WHEN Andy Murray progressed through two early rounds at Wimbledon, much was understandably made of the Dunblane youngster's sudden breakthrough. The statistics tumbled out as fast as an Andy Roddick serve: he was the first native Scottish male since Colin Baxter, in 1959, to win a singles match; and the first Scot since Winnie Shaw, in 1976, to make any progress at all in the singles competition.
But Murray was not, as many would have assumed, the first 18-year old tennis player from Dunblane to make an impact at Wimbledon.
Norma Seacy holds that honour. She was, by all accounts, an immensely gifted player, who in 1947 claimed the British junior singles title at Wimbledon, and in the same year added the junior doubles title with another Scot, Isobel Vallance.
Originally from Edinburgh, Seacy and her family were evacuated to Dunblane in 1942. She attended McLaren High School in Callendar, playing tennis at the lawn courts there and the blaze courts in Dunblane.
A school friend and fellow player was Anne Gulland. "In Dunblane the courts were closed during the war," recalls Gulland, "but when they re-opened Norma was able to start playing again - her family's house was just 100 yards from the courts.
"Her family were all good tennis players - her brother Eric and sister Doris, too. But Norma was very good indeed; she had a very good serve. When the courts re-opened it was an exciting time and they were always very busy." Andy Murray's grandfather, Roy Erskine, who grew up in nearby Bridge of Allan, remembers Seacy well. "She was on the scene throughout the 1950s and she made a name for herself when she played in Edinburgh," says Erskine. "But it's fascinating to learn that she played at Dunblane as well - I had no idea."
Another fellow player was Brenda Carmichael. "She played for two clubs in Edinburgh - Murrayfield and Waverley, where I played with her in the 1950s and 1960s," says Carmichael. "She was still a very good player but she never really went on from her junior success."
Though she went on to claim numerous Scottish titles, including the women's singles in 1959 and a long sequence of doubles titles, Carmichael suggests that Seacy didn't live up to her promise as a junior.
After her success at Wimbledon, and with Seacy having won the Scottish junior title in 1946, 1947 and 1948, the Scottish LTA asked the LTA for assistance with its juniors and Seacy was one of the first to receive help. She was taken under the wing of Dan Maskell, who ran the junior competitions at the All England Club before becoming the BBC's "voice of tennis." Seacy, coached by Maskell, played regularly in the top English tournaments.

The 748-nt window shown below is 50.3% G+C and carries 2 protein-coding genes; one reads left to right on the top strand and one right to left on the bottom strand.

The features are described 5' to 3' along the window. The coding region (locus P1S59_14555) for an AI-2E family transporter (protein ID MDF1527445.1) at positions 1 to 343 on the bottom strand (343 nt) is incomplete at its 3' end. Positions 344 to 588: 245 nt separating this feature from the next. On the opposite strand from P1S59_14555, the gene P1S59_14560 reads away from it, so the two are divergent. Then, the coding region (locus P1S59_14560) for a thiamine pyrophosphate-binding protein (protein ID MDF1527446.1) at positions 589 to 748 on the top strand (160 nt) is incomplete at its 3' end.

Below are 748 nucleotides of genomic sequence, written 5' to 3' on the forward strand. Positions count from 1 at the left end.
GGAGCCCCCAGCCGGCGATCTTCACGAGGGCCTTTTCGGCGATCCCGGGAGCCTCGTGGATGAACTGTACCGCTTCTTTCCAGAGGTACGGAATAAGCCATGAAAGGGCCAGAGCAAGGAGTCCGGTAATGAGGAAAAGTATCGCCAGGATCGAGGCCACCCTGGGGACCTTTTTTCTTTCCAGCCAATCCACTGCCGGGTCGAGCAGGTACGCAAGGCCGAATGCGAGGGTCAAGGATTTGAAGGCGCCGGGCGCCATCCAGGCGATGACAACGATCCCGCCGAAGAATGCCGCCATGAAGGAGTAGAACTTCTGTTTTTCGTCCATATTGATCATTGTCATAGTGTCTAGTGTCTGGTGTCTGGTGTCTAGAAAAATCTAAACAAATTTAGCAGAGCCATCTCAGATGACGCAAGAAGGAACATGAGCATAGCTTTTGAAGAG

"She got a lot of coaching which didn't really do her a lot of good," suggests Carmichael. "She was a complete natural but she played everything off the 'wrong' foot. So they tried to coach her, to 'correct' her. But that curbed her natural ability; it took an edge off her. She lost that instinctive verve. But she was still a wonderful player."
Later on in her career, Seacy came up against Joyce Bennett, then Joyce Hume, who went on to partner Winnie Shaw at Wimbledon. "Norma was one of the people in Scotland who you looked up to if you were an up-and-coming player of my generation," says Bennett. "She was feisty, a typical Scottish player; a very good player."
Seacy, who died in 1985 after a long illness, was also a squash international, representing Scotland eight times.
Now 58 years after her success at Wimbledon, via the courts at Dunblane where Andy Murray first played the game, there have been scenes similar to those remembered by her old school friend, Anne Gulland, in the town. Murray's grandfather, Roy Erskine, reports that the same Dunblane courts have been "jam packed with youngsters" for the last two weeks.
"It makes me feel very proud," says Erskine. "It's been wonderful. It was quite a common scene in those days. I remember having to wait to play on the courts because they were so busy. That was the scenario then, when Norma would have been playing and it's been wonderful to see similar scenes since Andy's success."
Gulland confirms that Erskine's memory is spot-on. "It was exciting when the courts re-opened after the war," she says. "Tennis was very popular, particularly among girls. We always spent a lot of time on the courts at Dunblane in the summer. And I remember that Norma, who was very slight and very pretty, was by far the best player."